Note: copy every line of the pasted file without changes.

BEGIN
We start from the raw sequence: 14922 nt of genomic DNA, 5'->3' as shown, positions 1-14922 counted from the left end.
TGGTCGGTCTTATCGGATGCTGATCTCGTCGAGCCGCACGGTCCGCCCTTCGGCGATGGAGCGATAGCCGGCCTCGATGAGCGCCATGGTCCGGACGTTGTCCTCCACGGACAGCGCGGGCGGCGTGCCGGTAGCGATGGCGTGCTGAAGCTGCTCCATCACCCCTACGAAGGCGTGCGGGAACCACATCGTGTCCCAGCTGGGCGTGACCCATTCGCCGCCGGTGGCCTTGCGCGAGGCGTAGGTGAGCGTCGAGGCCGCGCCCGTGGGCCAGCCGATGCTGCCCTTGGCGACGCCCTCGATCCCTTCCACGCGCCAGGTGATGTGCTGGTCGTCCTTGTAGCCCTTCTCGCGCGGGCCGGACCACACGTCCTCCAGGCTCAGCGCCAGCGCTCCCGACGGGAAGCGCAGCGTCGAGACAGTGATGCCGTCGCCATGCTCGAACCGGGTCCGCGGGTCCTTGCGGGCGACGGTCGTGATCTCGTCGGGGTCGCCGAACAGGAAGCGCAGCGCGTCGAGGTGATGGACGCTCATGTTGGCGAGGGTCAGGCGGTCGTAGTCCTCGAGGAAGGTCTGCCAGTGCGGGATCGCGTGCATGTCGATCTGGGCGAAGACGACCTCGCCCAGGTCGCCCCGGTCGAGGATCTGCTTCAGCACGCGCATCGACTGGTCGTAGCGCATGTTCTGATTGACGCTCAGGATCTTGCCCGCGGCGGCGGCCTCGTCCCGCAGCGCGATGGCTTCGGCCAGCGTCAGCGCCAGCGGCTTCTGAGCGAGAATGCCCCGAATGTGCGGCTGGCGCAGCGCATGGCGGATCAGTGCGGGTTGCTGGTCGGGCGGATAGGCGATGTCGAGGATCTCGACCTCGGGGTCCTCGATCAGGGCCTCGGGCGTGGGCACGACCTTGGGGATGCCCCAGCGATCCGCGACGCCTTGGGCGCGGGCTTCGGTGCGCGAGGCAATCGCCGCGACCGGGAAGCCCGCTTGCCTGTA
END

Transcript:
We start from the raw sequence: 14922 nt of genomic DNA, 5'->3' as shown, positions 1-14922 counted from the left end.
TGGTCGGTCTTATCGGATGCTGATCTCGTCGAGCCGCACGGTCCGCCCTTCGGCGATGGAGCGATAGCCGGCCTCGATGAGCGCCATGGTCCGGACGTTGTCCTCCACGGACAGCGCGGGCGGCGTGCCGGTAGCGATGGCGTGCTGAAGCTGCTCCATCACCCCTACGAAGGCGTGCGGGAACCACATCGTGTCCCAGCTGGGCGTGACCCATTCGCCGCCGGTGGCCTTGCGCGAGGCGTAGGTGAGCGTCGAGGCCGCGCCCGTGGGCCAGCCGATGCTGCCCTTGGCGACGCCCTCGATCCCTTCCACGCGCCAGGTGATGTGCTGGTCGTCCTTGTAGCCCTTCTCGCGCGGGCCGGACCACACGTCCTCCAGGCTCAGCGCCAGCGCTCCCGACGGGAAGCGCAGCGTCGAGACAGTGATGCCGTCGCCATGCTCGAACCGGGTCCGCGGGTCCTTGCGGGCGACGGTCGTGATCTCGTCGGGGTCGCCGAACAGGAAGCGCAGCGCGTCGAGGTGATGGACGCTCATGTTGGCGAGGGTCAGGCGGTCGTAGTCCTCGAGGAAGGTCTGCCAGTGCGGGATCGCGTGCATGTCGATCTGGGCGAAGACGACCTCGCCCAGGTCGCCCCGGTCGAGGATCTGCTTCAGCACGCGCATCGACTGGTCGTAGCGCATGTTCTGATTGACGCTCAGGATCTTGCCCGCGGCGGCGGCCTCGTCCCGCAGCGCGATGGCTTCGGCCAGCGTCAGCGCCAGCGGCTTCTGAGCGAGAATGCCCCGAATGTGCGGCTGGCGCAGCGCATGGCGGATCAGTGCGGGTTGCTGGTCGGGCGGATAGGCGATGTCGAGGATCTCGACCTCGGGGTCCTCGATCAGGGCCTCGGGCGTGGGCACGACCTTGGGGATGCCCCAGCGATCCGCGACGCCTTGGGCGCGGGCTTCGGTGCGCGAGGCAATCGCCGCGACCGGGAAGCCCGCTTGCCTGTA